Document Type: Editorial

Author

Division of Occupational and Environmental Health, School of population and Public Health, University of British Columbia, Vancouver, British Columbia, Canada

Highlights

Afshari R. Indoor Air Quality and Severity of COVID-19: Where Communicable and Non-communicable Preventive Measures Meet. Asia Pac J Med Toxicol 2020;9:1-2.

Keywords

The COVID-19 pandemic has opened up new realities for health systems. Scientists and health officials are currently focusing on implementing infectious disease prevention measures to slow or stop transmission, including handwashing, physical distancing, stay home orders, and quarantine.

It has become apparent in recent months that, as with other infections, some people exposed to the coronavirus will experience severe symptoms, and less than one to four percent will die. COVID-19 is more severe in sensitive populations, including the elderly and people with chronic disease and immunodeficiency, which highlights the importance of environmental and host factors in the development of the disease. Along with hygiene measures, the fight against COVID-19 must include noncommunicable disease prevention measures to improve the environment and build host resilience against infection. The negative immunomodulatory role of toxicants is widely established (1). Both acute and chronic exposure to chemicals, such as air pollutants, contributes to an increased incidence of diseases, including cancer and allergies, and can exacerbate underlying respiratory disorders and infections in children and adults (2, 3). Therefore, it is relevant to develop a model that links air pollution exposure with the increased rate and severity of COVID-19t.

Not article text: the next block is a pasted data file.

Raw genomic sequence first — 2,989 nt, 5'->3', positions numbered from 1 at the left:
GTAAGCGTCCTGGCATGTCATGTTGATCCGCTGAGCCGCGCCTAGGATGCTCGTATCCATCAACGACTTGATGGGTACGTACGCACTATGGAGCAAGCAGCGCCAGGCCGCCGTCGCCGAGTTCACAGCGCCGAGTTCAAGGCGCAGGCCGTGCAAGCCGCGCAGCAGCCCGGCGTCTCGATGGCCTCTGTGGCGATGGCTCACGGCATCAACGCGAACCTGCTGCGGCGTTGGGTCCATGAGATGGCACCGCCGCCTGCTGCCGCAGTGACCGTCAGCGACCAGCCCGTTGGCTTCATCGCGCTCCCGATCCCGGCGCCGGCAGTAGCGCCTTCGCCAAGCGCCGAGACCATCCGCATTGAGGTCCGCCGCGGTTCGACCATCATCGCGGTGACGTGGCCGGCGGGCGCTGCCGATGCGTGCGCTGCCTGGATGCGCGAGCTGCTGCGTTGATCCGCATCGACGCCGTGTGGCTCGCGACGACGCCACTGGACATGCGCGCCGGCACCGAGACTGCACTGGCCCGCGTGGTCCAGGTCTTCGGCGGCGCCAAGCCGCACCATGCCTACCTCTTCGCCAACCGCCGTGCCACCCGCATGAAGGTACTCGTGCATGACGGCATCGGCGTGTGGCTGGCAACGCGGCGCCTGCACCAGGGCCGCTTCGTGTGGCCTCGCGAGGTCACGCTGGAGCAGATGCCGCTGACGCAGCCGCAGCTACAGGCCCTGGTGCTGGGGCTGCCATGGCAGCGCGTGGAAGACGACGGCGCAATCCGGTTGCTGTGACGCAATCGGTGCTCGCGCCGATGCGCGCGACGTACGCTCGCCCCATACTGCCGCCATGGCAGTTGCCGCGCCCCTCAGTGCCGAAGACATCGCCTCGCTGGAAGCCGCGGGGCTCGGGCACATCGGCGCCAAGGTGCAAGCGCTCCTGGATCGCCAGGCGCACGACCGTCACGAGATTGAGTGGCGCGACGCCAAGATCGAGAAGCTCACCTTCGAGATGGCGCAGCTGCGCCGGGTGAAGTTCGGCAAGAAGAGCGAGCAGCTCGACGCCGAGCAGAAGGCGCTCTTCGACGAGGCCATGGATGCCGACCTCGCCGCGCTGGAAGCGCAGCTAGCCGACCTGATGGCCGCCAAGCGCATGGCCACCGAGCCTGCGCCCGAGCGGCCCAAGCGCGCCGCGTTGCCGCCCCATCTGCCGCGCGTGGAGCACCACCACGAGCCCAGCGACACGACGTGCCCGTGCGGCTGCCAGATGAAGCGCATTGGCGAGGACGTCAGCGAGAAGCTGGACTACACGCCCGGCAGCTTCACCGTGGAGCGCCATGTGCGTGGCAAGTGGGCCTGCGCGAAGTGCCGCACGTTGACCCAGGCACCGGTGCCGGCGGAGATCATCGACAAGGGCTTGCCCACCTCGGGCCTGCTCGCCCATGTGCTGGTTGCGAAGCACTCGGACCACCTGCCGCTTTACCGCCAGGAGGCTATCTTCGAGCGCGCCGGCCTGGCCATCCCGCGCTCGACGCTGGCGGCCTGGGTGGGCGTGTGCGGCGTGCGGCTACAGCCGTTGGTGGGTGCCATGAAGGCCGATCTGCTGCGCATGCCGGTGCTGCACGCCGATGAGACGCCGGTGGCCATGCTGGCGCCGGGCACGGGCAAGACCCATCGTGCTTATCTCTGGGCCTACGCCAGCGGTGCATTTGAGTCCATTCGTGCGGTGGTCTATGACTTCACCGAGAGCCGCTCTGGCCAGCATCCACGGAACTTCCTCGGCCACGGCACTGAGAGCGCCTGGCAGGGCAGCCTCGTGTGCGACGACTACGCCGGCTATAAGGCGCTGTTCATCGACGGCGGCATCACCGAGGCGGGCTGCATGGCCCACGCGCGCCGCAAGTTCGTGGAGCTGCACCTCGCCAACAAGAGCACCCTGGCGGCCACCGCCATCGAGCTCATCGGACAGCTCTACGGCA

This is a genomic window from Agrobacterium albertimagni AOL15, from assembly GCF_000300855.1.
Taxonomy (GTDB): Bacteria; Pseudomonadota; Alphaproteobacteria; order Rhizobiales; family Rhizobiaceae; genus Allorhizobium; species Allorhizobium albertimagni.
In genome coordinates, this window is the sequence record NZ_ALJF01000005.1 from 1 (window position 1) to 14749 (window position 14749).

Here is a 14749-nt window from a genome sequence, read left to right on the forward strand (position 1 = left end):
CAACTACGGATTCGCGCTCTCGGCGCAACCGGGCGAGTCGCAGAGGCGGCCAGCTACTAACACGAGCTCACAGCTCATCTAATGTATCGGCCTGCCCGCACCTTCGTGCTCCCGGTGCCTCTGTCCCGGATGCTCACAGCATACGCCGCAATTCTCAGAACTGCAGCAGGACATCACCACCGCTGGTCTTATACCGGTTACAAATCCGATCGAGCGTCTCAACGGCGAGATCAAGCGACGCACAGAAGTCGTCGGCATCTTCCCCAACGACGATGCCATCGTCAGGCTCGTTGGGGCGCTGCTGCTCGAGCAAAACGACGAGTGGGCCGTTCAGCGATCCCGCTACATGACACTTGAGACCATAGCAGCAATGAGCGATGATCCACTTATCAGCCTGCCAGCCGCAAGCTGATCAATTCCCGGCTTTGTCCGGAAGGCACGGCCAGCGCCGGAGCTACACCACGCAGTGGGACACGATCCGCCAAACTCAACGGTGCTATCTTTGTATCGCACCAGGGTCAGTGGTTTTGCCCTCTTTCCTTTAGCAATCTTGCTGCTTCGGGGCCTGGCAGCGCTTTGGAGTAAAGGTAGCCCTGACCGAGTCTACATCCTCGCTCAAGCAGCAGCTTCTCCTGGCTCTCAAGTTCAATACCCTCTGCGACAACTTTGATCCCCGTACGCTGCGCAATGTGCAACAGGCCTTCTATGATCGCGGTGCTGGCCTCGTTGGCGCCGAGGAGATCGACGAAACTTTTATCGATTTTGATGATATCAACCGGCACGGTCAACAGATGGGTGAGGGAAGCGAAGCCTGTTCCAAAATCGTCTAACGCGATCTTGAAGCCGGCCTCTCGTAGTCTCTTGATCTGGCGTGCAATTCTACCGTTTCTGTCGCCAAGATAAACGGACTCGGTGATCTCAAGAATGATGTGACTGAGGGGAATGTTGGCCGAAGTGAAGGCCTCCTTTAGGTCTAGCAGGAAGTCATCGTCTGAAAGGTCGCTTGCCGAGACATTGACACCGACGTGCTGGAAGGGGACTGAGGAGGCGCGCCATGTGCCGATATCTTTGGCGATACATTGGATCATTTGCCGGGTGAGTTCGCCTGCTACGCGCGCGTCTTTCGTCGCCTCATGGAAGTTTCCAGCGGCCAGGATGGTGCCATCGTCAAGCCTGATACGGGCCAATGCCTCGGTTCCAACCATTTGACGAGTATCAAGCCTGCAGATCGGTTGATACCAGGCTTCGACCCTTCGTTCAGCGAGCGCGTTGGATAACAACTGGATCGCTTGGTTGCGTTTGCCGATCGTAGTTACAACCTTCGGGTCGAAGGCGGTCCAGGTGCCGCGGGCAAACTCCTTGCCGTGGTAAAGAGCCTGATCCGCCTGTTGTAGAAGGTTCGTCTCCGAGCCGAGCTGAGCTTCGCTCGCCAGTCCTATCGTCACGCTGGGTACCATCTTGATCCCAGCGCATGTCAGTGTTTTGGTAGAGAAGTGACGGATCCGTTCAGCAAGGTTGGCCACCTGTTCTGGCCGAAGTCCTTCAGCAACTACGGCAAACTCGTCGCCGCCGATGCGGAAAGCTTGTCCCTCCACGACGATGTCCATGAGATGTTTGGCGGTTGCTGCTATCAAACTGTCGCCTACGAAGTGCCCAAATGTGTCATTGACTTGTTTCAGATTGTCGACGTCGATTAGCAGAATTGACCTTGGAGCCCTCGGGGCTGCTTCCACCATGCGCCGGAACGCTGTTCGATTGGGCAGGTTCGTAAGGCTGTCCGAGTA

We already know that the COVID-19 pandemic and air quality are associated, as quarantine, stay home orders, and light traffic have led to better outdoor air quality in China (4). Improved air quality should help reduce the exacerbation of underlying respiratory disorders and infections and strengthen the general health and immune systems of the population, which should ultimately reduce the severity of this respiratory pandemic.

The proposed link also highlights the potential effects of improving indoor air quality as a support measure against the COVID-19 pandemic, especially for the elderly andpatients with underlying respiratory diseases and immunodeficiency (Figure 1). Recommendations by health authorities to stay home has increased daily exposure to indoor air.  In addition, cooking at home due to closed restaurants decreases the quality of indoor air.

 COVID-19 public messages should include indoor air quality management, such as regularly opening windows to improve ventilation. This communication is especially important for the elderly and immunocompromised, and residents of cold regions and rural areas where the wood stove is the primary source of cooking and heating.

Lastly, public messaging in the fight against COVID-19 should include avoiding toxic substances, in order to strengthen underlying health and the immune system. Measures to stay healthy include consuming healthy food and water, and by quitting smoking and excessive drinking, controlling stress, getting adequate sleep, and exercising to maintain a healthy weight.

Conflict of interest: None to be declared.

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2. Carugno M, Dentali F, Mathieu G, Fontanella A, Mariani J, Bordini L, et al. PM10 exposure is associated with increased hospitalizations for respiratory syncytial virus bronchiolitis among infants in Lombardy, Italy. Environ Res 2018;166:452-7.

3. Billionnet C, Gay E, Kirchner S, Leynaert B, Annesi-Maesano I. Quantitative assessments of indoor air pollution and respiratory health in a population-based sample of French dwellings. Environ Res 2011;111:425-34.

4. McGrath M. Coronavirus: Air pollution and CO2 fall rapidly as virus spreads. BBC News. 2020 March 19. Available from: https://www.bbc.com/news/science-environment-51944780